The following cryptocurrency help is intended for UK individuals. If you have a UK Ltd Company, please refer to our tax help for Companies.
Cryptocurrency Self-Employed | Tax Returns for Individuals
In this article we will discuss self-assessment tax returns and declaring cryptocurrency transactions including:
- Do you need to complete a cryptocurrency tax return?
- Are you classed as an investor in cryptocurrency, or a cryptocurrency trader?
Self Assessment help for:
- Those who accept Crypto as a means of payment
- ICO's, Airdrops, Bounties
- How to fill in the Tax Return, and which sections to use.
What is a Cryptocurrency Self Assessment?
In the UK, each year we are required to declare our annual income to the tax authorities (HMRC) and we must pay tax on what we earn.
For a large amount of people, income is declared by the employers via monthly payroll and the tax is paid directly to HMRC on your behalf.
As such, if you have only ever received your salary via payroll, then you may have never needed to undertake the process of filing your own tax return and this process may be entirely new to you.
Cryptocurrency activities form part of your overall Self Assessment.
For a lot of people making transactions in cryptocurrency will trigger the need to complete a self-assessment. When people talk of ‘cryptocurrency self-assessments’ (or ‘crypto tax returns’), what they mean is the inclusion of crypto activities on the ‘normal’ self-assessment process.
Do I need to report my Cryptocurrency to HMRC?
In certain cases, you do not need to report your cryptocurrency activities to HMRC!
Buying cryptocurrency is not a taxable event in the UK. You do not need to tell HMRC when you purchase crypto.
For example let’s say you bought 1 BTC in May 2017 and did nothing with it – the Bitcoin simply sat in your digital wallet – in this instance you would have no tax liability, as long as it just sits there. True-hodler’s are one example of people who would not need to declare their crypto activities.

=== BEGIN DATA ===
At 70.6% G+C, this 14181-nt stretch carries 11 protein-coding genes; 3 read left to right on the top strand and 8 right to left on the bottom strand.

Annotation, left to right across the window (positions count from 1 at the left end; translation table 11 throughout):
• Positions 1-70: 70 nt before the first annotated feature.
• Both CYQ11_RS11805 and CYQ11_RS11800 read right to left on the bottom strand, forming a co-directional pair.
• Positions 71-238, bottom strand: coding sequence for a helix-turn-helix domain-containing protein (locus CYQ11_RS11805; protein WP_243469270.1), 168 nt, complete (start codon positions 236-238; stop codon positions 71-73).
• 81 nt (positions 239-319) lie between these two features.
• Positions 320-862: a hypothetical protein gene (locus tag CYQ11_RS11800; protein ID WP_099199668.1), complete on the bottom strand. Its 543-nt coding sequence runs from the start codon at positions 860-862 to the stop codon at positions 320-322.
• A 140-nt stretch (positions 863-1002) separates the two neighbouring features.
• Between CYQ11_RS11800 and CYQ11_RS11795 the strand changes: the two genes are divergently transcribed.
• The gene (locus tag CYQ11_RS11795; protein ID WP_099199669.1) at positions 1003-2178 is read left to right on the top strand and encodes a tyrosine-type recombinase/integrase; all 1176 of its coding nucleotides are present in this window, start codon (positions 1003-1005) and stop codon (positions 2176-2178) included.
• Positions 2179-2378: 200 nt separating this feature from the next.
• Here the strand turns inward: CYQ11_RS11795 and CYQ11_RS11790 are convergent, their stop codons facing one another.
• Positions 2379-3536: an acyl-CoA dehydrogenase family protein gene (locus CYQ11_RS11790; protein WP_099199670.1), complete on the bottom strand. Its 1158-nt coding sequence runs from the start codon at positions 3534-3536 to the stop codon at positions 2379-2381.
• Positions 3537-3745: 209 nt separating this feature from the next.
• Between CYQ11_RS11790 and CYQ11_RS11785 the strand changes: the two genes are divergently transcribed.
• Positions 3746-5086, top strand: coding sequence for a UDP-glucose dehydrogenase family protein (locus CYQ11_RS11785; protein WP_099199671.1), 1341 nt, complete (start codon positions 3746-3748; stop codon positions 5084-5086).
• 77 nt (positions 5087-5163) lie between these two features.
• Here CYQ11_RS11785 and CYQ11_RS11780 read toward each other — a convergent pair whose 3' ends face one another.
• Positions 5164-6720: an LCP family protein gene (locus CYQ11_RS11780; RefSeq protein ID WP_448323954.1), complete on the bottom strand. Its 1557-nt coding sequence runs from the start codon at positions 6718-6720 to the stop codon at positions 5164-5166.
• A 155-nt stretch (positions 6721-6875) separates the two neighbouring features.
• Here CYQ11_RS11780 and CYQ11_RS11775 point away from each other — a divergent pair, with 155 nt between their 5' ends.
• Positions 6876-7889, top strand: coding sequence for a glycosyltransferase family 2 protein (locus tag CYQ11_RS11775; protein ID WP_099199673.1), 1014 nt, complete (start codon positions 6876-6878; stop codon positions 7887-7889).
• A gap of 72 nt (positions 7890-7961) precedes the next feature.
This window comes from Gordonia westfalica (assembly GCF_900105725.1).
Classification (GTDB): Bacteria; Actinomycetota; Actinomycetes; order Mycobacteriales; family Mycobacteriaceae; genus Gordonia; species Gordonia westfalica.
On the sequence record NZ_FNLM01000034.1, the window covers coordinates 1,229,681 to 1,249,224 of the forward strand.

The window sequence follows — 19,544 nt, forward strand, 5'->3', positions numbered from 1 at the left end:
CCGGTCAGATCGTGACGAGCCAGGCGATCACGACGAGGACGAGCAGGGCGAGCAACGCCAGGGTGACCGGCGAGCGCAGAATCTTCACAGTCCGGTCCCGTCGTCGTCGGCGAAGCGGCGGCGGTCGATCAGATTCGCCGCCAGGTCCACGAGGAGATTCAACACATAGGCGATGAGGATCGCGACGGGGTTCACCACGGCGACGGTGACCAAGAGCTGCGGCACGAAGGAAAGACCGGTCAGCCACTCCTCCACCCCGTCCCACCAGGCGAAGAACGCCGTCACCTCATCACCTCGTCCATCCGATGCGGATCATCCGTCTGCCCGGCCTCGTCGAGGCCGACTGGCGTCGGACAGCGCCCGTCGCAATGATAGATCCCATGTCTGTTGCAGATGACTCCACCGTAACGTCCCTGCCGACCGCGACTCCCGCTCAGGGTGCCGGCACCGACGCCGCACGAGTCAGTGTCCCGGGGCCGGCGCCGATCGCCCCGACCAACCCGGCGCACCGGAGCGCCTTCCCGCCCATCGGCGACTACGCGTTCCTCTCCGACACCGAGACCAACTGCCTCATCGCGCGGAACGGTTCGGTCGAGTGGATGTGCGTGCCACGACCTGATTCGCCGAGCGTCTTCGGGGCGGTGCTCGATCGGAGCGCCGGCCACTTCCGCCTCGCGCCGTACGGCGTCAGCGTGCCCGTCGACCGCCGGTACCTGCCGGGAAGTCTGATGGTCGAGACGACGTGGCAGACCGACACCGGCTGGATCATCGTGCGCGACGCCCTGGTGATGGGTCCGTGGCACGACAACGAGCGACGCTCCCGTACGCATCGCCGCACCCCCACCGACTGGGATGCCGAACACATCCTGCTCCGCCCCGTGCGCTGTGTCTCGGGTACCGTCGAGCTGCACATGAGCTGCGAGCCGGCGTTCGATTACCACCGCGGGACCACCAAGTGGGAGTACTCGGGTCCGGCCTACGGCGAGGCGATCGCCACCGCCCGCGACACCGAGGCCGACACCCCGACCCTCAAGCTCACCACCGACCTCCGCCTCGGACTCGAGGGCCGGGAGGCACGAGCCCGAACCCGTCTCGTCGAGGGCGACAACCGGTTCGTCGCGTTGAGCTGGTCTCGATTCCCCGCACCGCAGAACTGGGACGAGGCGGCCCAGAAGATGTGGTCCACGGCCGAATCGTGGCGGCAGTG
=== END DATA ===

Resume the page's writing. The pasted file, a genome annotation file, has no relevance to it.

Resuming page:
But as you start to sell Crypto, then you create taxable events.
Do I need to complete a Tax Return if my income is only partly from Cryptocurrency?
This applies a lot of our clients and the answer is yes!
You are obliged to declare all your sources of income on your tax return. For example, PAYE income; rental proceeds from letting houses; dividends; sale of certain assets.
Well, failing to declare any part of your income – cryptocurrency or fiat – will change the % rate at which you are taxed – you could potentially pay too little tax.
HMRC have a wide range of powers to seek information from third parties to establish your total income and if you do not declare something, the tax man may come looking...
Reporting your cryptocurrency activity is completed on the same form as fiat income. The first issue to tackle is how to categorise your cryptocurrency tax activity – this can cause a tax headache….
Self Employed Crypto Tax can be broken down into 3 main categories:
CATEGORY A Those who invest or trade in cryptocurrency. If you are an investor you need to declare any gains made in cryptocurrency as capital gains – which is taxed at 10% or 20% dependent on your total annual income If you are a trader, you need to declare any money made in cryptocurrency as trading income – which is generally taxed at 20% to 45% dependent on your total annual income. Plus, as a trader, you may have a National Insurance liability too of approximately 9%.
CATEGORY B Those who have accepted cryptocurrency as payment. If you have received income in the form of cryptocurrency instead of, or as well as, fiat for services. This is generally taxed between 20% and 45% dependent on total annual income, plus National Insurance.
CATEGORY C Those who received tokens or other newly emerging payment options. ICO tokens, airdrops and bounties – more on this category later.
1. AM I A TRADER OR INVESTOR?
Crypto Trading vs Investing
Why the big deal?
As we saw in the above definition, in the UK cryptocurrency ‘trading’ attracts income tax, whereas cryptocurrency ‘investment’ attracts capital gains tax.
Crucially, the tax on investment (i.e. capital gains tax) can be around 50% less than the tax on trading income (i.e. income tax). It’s fairly obvious which category most people would like to fall into…
Many people, some following outdated online advice, simply believe that by engaging in crypto activities of any kind they are simply ‘investing’ in cryptocurrency and storing it much like a bitcoin bank account.
In the eyes of HMRC, for you this may not be the case!
Trading Losses vs Capital (Investment) Losses
The same can be said of losses.
You need to establish whether it was a trading loss (income), or a loss on an investment (capital). You may be eligible for tax relief on both - however a loss on investment affords you less tax relief than a trading loss.
Do not assume you are an ‘investor’ because it suits you!
I’m not sure if I am an Investor or Trader?
Even though tax legislation is at a somewhat infant stage, there is some guidance.
Crypto Badges of Trade